When I was eight years old, I started cracking my knuckles. I can’t remember who taught me, or why I thought it was a good idea, but once I started, I couldn’t stop.
When I was eight years old, I got the world’s worst. Freaking. Perm. Ever. It was hideous.
I also got glasses that year.
I was diagnosed with both allergies and asthma when I was eight years old, and began the hell of weekly allergy shots. I detested them, even though my mother would take my brother and me to a local bakery for a treat afterward, to ease the sting.
You might infer based on the previous three items that I was a bit of a dork at age eight. You may be right.
When I was eight, my imagination was boundless. I was a superhero with an exotic name, long black hair, and an arsenal of descriptive words ready to explain my character to any of my rapt (or weary) playmates. I was one of the Boxcar Children, one of the Bobbsey Twins, and the quintessential Cabbage Patch mother. I was the orchestrator of games, theatrical productions, magical daydreams, and rainy day escapades.
When I was eight, my third grader teacher Mrs. McLaughlin had our class push all the desks together in the middle of the room for a class Halloween party. Then she told us the story of how one day she returned home to find her husband hanging in the basement, having committed suicide earlier that day. I was eight.
We learned long division that year, and I learned to become horribly anxious because I didn’t understand it. I also couldn’t see the chalkboard. Getting glasses helped, but the pervasive anxiety that I really had no idea what the hell was going on never really went away.
When I was eight, I was characterized by a perplexing dichotomy: my entire being was torn between confidence that comes from a deeply-rooted belief in one’s own innate abilities and a seemingly incongruent sense of self-consciousness and anxiety that perhaps I didn’t really fit in. If it is possible for an eight-year-old to be neurotic, I have no doubt that I was. In some ways I was painfully shy and awkward, in others—full of buoyancy and limitless self-assurance. How did two such personas distinctly exist within one body?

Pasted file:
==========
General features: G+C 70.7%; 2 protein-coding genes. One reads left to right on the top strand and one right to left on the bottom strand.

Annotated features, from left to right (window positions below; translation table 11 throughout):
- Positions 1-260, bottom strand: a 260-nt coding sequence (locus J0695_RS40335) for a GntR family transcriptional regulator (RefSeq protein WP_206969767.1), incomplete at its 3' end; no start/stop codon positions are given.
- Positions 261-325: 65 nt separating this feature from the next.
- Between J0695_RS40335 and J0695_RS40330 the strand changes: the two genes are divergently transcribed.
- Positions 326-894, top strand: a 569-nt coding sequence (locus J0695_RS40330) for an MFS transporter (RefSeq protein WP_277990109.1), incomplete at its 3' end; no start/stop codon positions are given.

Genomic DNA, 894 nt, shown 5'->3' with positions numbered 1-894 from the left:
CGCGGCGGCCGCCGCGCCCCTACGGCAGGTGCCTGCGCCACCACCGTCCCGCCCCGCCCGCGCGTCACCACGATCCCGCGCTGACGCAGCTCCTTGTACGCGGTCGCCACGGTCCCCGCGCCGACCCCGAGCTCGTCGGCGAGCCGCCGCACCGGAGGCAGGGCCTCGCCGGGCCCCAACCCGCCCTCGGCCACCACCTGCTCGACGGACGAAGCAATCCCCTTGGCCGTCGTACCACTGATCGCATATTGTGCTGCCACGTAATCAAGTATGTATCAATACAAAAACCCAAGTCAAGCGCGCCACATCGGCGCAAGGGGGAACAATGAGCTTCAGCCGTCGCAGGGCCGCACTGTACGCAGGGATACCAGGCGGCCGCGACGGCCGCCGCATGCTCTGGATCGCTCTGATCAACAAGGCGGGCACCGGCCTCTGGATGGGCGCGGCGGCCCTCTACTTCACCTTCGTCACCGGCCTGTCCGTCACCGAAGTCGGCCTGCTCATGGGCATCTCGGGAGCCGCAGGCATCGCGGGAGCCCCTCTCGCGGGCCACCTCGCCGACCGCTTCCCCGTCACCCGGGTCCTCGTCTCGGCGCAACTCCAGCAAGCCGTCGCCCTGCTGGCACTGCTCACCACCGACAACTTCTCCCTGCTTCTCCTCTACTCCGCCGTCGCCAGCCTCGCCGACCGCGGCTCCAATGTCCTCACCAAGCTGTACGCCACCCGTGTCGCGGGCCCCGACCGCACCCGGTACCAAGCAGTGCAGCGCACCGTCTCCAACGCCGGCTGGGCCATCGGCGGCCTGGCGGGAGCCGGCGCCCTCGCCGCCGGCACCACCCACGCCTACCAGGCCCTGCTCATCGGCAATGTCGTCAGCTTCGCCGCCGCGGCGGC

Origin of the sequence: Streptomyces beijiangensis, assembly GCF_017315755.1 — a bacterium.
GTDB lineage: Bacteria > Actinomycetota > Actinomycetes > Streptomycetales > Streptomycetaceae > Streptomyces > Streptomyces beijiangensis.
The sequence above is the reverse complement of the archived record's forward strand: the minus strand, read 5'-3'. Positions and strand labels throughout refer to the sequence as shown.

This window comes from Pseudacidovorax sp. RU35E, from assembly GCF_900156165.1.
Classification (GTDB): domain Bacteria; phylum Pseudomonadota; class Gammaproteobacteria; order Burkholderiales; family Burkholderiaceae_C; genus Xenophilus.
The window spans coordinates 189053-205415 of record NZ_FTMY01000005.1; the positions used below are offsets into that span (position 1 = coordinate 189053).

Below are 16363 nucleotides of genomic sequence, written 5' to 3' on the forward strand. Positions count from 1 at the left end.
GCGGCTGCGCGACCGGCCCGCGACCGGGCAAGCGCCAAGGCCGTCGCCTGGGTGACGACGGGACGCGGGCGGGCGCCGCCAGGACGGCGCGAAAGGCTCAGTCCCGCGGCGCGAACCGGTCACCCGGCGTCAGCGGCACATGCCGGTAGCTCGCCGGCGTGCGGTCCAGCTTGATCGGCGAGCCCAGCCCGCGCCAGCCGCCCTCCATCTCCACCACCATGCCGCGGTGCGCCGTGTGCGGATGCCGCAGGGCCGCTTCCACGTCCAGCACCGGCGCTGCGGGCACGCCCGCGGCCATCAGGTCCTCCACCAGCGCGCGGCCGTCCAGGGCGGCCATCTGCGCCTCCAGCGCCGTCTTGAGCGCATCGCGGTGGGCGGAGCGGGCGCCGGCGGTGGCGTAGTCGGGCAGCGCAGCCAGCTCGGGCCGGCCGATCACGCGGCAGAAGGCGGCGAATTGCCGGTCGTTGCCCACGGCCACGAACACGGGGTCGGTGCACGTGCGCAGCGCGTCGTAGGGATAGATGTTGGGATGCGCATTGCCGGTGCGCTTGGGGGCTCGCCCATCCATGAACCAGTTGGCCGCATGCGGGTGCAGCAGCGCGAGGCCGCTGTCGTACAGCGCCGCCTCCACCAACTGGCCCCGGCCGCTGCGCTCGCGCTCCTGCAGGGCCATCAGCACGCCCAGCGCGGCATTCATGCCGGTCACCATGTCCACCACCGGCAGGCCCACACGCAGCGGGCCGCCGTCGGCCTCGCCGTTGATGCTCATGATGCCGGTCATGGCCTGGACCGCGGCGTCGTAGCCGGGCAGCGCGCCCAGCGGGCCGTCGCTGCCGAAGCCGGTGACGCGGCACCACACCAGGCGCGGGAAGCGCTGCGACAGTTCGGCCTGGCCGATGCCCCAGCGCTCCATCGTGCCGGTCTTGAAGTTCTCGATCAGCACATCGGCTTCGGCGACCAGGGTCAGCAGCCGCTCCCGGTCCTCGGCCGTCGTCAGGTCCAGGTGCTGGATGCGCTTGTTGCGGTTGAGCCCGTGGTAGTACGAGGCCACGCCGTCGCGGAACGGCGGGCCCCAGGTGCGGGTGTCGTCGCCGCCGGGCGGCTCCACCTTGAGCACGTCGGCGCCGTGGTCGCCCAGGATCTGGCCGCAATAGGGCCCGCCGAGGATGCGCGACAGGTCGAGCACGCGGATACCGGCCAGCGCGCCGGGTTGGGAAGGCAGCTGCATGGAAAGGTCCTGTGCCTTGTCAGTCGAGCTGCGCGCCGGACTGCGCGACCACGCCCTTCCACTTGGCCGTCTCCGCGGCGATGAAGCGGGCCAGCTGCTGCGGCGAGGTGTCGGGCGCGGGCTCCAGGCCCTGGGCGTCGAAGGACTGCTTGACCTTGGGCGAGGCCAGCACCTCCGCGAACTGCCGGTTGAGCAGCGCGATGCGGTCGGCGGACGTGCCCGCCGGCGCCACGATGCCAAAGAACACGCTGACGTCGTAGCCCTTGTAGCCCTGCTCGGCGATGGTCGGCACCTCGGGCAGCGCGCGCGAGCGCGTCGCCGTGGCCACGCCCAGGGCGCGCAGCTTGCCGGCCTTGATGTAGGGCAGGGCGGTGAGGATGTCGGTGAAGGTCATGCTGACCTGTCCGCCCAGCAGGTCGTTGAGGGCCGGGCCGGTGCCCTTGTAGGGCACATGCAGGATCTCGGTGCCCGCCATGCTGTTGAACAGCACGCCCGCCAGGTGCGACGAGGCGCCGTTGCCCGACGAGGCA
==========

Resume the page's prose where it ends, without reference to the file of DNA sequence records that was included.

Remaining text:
My oldest daughter turned eight this week, and has started third grade. When I look at her, in many ways I see myself at that age, but I also see a different creature, one with less shyness, fewer inhibitions, and more unconditional confidence in herself.
She is a voracious reader, delighting in the characters and worlds she inhabits when she holds a book in her hands.
She is verbose, and feisty, and clever; she struggles to find the line between humor that is appreciated by both children and adults and downright rudeness. I firmly believe she hears a laugh-track to a tween sitcom when she opens her mouth to speak. She delights in eliciting a genuine laugh from me, her wry mother.
She is anxious about the weather, frequently asking questions about the severity of storms, how much rain is too much, how safe is the car, the school bus, her home. We have worked to combat that anxiety and worry, but part of me believes it is embedded in her person—that it is simply who she is. Sometimes it lies dormant for months, only to appear again later in a different form.